The Soft Power of Manga

The Soft Power of Manga

Hayao Miyazaki helped popularize anime (i.e. cartoons drawn in a Japanese style) outside of Japan, playing a significant role in increasing global interest in this genre of animation. Studio Ghibli, his creations, has influenced not just the content of anime, but also the way this industry is perceived and appreciated around the world as a producer of art. And not only the anime industry, it also played an important role for manga, which are Japanese comic books which often inspire anime movies and series.His personality combined with the strict rules of Japanese society gave rise to a unique man. A man who could never be satisfied with his, or with other people’s efforts, someone who would have given everything for his passion and his work.He was always fascinated by this idea of drawing. He was especially drawing planes in the childhood. His family had military involvement, since they owned a company that built parts for fighter planes – Miyazaki Aircraft Company – and this is why he was so interested in them. The Miyazaki family received special treatment because of their company – everyone in the family was exempted from the responsibility of going to war. And they were quite rich. More


The West’s Own Goal on Energy

The West’s Own Goal on Energy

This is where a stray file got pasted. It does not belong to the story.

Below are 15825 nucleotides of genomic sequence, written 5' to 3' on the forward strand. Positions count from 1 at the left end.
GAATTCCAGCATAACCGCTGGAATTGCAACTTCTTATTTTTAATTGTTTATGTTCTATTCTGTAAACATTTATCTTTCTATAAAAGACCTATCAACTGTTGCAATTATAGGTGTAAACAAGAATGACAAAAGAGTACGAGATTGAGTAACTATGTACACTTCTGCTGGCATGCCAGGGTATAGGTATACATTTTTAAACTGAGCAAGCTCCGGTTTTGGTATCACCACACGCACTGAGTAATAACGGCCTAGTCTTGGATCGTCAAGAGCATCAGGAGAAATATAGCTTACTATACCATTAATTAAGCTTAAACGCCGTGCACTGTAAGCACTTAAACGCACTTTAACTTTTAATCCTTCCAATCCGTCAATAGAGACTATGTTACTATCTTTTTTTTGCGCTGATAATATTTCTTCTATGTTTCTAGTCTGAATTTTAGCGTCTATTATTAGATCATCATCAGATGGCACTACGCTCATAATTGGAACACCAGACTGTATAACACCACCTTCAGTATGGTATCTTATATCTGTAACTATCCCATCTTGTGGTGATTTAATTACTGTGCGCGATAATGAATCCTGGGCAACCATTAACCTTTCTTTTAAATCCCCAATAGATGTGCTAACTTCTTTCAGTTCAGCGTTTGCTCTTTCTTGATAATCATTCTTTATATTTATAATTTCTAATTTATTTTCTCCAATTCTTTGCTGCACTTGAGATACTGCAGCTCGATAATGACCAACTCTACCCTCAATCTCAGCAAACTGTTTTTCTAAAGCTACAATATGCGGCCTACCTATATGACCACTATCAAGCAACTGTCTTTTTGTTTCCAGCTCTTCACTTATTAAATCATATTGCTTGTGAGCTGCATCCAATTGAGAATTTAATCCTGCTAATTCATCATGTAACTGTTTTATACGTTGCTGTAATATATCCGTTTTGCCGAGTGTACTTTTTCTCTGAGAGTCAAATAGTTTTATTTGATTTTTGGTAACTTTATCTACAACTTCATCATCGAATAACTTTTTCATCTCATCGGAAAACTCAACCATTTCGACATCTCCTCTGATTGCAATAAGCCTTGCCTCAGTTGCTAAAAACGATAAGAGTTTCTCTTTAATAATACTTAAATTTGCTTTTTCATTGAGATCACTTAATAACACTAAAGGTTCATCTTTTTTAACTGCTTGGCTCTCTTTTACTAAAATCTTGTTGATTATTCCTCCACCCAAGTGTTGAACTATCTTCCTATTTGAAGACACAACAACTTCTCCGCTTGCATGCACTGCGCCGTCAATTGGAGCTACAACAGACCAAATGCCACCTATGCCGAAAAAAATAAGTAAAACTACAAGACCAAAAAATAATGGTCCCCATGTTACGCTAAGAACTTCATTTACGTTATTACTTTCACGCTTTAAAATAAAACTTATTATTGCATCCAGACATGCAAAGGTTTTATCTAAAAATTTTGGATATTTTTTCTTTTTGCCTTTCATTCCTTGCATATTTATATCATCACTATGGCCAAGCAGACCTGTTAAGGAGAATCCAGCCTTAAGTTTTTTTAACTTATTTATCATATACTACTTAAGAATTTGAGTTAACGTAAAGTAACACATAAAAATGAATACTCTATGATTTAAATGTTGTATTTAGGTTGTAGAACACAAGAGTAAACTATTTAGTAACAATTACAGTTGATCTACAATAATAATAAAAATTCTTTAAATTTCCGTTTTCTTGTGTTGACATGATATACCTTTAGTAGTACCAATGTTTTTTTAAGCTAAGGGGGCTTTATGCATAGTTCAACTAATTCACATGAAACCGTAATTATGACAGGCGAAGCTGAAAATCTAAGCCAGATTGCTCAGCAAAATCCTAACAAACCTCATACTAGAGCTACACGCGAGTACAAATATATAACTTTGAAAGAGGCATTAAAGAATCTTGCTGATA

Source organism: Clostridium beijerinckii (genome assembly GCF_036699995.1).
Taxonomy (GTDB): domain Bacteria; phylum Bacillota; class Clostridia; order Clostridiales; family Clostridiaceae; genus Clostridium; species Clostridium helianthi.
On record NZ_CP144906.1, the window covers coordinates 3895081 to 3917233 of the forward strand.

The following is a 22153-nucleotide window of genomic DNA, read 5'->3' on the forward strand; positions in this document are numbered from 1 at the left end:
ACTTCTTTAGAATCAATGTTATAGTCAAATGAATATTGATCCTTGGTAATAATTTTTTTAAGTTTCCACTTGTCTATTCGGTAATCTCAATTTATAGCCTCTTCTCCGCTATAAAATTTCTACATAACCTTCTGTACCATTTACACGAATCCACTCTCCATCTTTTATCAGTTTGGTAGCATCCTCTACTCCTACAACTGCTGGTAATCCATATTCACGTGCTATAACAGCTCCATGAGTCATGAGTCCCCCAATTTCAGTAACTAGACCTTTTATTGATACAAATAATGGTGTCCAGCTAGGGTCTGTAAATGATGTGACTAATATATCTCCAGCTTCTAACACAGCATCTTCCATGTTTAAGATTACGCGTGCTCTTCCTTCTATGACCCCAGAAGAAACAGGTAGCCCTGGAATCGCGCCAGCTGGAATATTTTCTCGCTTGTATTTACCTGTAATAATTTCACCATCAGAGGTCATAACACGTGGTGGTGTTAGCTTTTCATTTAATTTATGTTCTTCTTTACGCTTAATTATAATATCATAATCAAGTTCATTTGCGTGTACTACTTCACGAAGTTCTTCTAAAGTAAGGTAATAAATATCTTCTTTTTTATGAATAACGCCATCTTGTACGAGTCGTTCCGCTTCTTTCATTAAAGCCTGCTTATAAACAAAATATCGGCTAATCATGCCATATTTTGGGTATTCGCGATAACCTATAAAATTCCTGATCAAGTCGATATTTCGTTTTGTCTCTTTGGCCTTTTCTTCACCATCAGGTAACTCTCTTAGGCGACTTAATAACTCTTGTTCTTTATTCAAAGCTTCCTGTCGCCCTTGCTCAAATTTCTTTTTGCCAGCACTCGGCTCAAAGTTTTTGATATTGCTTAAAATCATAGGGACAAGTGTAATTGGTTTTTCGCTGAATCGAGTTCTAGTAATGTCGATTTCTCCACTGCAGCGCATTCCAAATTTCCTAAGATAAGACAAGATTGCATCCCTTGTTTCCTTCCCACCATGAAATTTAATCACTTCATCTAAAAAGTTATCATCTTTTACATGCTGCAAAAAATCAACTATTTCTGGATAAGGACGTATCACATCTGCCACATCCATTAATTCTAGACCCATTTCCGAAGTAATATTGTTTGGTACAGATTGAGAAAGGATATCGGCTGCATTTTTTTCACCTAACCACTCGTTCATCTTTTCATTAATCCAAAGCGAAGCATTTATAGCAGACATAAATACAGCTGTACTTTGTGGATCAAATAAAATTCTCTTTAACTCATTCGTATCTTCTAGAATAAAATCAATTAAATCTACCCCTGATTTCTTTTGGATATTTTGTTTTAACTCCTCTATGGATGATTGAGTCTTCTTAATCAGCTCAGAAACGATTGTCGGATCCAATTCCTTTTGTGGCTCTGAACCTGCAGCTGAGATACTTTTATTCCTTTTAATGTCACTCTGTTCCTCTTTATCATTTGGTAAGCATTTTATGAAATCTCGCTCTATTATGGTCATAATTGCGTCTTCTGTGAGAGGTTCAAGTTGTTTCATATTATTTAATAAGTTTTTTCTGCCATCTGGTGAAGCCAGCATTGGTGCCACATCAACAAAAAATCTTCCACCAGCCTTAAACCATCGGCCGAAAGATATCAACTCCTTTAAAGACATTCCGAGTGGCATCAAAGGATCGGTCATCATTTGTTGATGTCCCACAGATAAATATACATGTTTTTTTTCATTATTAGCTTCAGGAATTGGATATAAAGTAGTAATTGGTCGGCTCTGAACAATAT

The various World Economic Forum reports speak of poly-crises and perma-crises, which act as powerful stressors on our societies. Their effect has been visible in the area of energy, which is fundamental for the effective functioning of our economic, social and political lives. The effects of the American invasions in the Middle East and the civil wars that broke out after the so-called Arab Spring (including the emergence of Daesh, the so-called Islamic State) have proven that an increasingly integrated global energy system is also prone to cascading effects as a result of crises in demand, supply or risk perception. In recent years, we have seen the effects of the pandemic, resulting in a shrinking and then increase in energy demand, and the war in Ukraine (and sanctions against Russia) had significant effects on perceptions of security of supply and markets. We may soon see an impact from Houthi rebel attacks on energy shipping traffic through the Gulf of Aden, much of it aimed at Europe. Disturbances in the global energy markets increase the prices of almost all products, implicitly also increase inflation, lower living standards, bury companies, especially in energy-intensive fields or with fossil fuels as inputs and often strategic (metallurgy, petrochemicals, arms industry). However, not all of these effects can be attributed to exogenous shocks. They are also the result of a mix of ideology, special interest groups, civil society organizations, which have pushed many Western countries towards counterproductive energy policies, including for the desired reduction of carbon emissions (decarbonization), which have ended up exacerbating energy insecurity in the West. Especially in the case of Europe, the recurring crises in the field of supply, sustainability, and accessibility of energy for large consumers will sharpen trends of Western deindustrialization. There will be four ripple effects – a reduced competitiveness of Europe on the global stage, the economic stagnation of Western Europe after 2008 (with small exceptions such as the Netherlands or the Nordics) becoming chronic, the vulnerability of the Energy Union (resulting in more frequent blackouts) and an inability of Europe to rise to challenges such as the production of munitions and other war materials. From Romania’s perspective, even if we will not face supply crises, we will suffer secondary effects of the economic weakness of our main economic partners. Also, as we have not yet seen a country that becomes developed in conditions of high energy access costs, we can ask the question whether Romania and other Eastern countries will be able to enter the club of the developed after the limits catch-up growth will be reached, and countries will face middle income traps, which can produce long-term economic stagnation. More